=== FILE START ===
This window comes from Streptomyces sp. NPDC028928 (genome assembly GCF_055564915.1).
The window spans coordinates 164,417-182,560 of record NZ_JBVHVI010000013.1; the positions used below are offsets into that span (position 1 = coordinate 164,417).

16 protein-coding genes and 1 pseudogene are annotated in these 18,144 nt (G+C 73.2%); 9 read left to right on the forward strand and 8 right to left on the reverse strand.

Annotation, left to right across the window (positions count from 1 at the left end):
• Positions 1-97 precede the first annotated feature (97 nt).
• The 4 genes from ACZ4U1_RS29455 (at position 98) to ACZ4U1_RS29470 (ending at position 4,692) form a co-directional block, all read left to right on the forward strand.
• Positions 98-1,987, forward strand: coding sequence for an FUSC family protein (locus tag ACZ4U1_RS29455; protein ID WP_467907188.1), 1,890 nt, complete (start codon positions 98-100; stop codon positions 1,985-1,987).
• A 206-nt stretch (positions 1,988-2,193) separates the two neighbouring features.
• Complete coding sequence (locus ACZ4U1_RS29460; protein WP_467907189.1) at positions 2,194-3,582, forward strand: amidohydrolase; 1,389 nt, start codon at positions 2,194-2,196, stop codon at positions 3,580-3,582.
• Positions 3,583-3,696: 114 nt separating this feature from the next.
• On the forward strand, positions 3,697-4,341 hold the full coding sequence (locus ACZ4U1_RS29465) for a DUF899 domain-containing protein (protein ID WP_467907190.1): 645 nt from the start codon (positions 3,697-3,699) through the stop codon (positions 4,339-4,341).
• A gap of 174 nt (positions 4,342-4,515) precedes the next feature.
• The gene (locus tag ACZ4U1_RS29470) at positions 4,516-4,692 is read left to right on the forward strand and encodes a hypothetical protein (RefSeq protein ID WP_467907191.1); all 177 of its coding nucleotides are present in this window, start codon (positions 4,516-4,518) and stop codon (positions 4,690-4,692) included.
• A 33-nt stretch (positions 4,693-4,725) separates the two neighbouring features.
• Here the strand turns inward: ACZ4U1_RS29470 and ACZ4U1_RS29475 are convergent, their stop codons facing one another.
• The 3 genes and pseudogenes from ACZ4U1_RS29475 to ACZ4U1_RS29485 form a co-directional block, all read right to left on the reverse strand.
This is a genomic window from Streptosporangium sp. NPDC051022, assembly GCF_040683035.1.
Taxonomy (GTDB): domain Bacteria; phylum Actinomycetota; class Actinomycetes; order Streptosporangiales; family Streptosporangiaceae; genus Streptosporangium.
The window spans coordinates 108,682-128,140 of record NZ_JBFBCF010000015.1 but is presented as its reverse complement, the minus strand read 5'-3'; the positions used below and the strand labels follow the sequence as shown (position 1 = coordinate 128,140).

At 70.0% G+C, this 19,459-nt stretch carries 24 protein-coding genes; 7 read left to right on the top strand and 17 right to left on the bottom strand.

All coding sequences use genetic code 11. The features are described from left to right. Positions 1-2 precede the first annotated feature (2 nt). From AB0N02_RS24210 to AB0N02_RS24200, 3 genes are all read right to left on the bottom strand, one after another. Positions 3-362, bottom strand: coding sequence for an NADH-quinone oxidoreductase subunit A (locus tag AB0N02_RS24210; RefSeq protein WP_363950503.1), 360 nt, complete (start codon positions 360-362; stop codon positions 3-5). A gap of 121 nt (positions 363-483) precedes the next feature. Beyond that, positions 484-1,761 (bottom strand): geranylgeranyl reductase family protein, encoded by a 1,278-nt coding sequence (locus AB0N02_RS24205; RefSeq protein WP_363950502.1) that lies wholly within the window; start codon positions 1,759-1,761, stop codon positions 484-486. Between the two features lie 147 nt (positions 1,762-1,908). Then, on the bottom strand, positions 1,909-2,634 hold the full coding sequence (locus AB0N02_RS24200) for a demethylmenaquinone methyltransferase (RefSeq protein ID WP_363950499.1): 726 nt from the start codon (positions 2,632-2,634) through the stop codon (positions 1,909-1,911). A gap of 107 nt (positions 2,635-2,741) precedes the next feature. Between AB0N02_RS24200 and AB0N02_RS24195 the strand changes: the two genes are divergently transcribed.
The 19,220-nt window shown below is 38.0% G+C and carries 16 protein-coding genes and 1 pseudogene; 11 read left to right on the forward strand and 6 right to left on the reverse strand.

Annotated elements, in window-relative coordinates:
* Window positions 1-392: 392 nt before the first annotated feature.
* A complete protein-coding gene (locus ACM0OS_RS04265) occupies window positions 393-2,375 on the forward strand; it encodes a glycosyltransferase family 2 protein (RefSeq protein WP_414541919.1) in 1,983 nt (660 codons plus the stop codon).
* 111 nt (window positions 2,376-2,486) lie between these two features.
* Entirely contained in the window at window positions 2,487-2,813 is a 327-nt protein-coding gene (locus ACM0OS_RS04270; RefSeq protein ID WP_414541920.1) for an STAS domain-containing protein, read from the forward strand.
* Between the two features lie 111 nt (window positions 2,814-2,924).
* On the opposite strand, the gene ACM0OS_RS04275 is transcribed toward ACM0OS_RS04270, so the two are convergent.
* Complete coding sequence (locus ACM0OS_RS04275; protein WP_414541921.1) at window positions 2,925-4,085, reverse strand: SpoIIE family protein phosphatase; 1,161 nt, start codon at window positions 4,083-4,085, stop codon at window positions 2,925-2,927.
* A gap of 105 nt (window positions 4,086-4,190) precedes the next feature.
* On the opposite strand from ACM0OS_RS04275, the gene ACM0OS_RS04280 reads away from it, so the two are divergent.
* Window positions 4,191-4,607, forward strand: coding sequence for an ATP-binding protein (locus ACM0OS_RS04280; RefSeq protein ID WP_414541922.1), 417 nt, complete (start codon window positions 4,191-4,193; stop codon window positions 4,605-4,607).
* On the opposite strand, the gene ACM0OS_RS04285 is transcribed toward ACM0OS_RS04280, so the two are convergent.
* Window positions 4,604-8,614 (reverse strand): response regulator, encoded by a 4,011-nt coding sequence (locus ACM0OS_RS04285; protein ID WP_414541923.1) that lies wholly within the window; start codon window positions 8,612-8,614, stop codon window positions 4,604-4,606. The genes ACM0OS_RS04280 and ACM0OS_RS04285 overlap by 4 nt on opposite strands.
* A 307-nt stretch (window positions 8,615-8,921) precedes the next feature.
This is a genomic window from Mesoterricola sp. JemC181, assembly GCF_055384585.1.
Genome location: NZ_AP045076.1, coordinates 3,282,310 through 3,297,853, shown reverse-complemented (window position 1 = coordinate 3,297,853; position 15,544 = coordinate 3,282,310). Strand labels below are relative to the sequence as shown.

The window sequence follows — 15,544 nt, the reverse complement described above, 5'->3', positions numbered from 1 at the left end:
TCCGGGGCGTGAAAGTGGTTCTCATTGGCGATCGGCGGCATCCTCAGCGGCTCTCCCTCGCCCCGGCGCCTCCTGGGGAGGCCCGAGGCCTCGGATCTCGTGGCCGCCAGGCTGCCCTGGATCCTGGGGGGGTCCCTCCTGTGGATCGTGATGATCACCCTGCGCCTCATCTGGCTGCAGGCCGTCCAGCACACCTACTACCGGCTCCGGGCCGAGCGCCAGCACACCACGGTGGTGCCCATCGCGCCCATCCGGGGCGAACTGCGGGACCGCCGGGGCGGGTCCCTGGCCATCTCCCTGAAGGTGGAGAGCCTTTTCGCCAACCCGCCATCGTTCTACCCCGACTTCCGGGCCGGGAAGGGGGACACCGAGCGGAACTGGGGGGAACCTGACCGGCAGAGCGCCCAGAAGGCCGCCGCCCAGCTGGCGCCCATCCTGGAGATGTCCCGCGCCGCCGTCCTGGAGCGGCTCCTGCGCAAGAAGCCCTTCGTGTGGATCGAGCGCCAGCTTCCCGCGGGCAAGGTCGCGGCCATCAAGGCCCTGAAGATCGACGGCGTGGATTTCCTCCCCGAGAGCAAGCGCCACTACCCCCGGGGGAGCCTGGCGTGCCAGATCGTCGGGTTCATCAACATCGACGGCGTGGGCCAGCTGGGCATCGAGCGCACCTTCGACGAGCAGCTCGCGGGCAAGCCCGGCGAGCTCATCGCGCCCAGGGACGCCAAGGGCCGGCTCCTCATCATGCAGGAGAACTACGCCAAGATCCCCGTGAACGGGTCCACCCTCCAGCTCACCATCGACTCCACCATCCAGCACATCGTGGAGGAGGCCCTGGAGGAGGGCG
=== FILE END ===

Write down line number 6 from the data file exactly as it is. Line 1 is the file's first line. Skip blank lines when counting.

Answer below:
• The 4 genes from ACZ4U1_RS29455 (at position 98) to ACZ4U1_RS29470 (ending at position 4,692) form a co-directional block, all read left to right on the forward strand.